On Being Angry

Andra Watkins writes today about the hazardous temptation of online invective:

Long verboten topics of face-to-face conversation have somehow morphed into ‘must shout about online,’ because a screen somehow emboldens us to type things we’d never say to another person’s face. Protracted fury takes a toll on the soul.

Yet the temptation to withdraw is equally as dangerous. To feel justified outrage, but remain silent, is to cede authority to the unworthy. Fortunately, Andra’s not in any mood to give such ground. His issue (tax policy) may not be intrinsically exciting, but he delivers a powerful argument for why it shouldn’t be ignored. He’s aware that angry voices may rise in response, but he doesn’t care about those consequences:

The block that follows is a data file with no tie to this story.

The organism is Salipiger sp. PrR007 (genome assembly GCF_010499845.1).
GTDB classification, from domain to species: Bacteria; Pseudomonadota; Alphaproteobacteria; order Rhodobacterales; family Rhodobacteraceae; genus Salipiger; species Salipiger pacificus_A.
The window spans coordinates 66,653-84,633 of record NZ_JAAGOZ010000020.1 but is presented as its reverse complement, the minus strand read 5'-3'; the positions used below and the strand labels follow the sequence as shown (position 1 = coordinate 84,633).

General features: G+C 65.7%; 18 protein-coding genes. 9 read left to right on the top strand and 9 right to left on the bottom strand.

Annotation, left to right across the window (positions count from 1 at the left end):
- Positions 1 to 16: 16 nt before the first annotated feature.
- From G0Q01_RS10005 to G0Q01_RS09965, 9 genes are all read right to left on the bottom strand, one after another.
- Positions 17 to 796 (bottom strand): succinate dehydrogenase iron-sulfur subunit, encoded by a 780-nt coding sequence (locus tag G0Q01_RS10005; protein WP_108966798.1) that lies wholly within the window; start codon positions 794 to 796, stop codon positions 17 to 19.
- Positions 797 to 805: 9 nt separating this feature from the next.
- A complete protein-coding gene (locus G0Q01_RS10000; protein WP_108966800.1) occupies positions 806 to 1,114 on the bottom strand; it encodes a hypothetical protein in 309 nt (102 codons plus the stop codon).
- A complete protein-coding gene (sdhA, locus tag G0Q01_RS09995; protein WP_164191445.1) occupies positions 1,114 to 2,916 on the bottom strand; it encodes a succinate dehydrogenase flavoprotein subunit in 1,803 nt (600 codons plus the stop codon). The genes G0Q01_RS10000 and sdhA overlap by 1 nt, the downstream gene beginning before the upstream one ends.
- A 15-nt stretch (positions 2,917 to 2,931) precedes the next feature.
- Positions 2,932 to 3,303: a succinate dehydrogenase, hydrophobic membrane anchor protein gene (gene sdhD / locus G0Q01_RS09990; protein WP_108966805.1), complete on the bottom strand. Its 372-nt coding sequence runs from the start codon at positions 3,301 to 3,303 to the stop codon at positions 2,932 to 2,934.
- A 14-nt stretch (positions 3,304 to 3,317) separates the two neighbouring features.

I’m done placating people for the sake of keeping the peace. I’m through fearing people I haven’t seen in over 30 years. I’m finished being afraid another person won’t ever buy my books, because they probably won’t regardless. 

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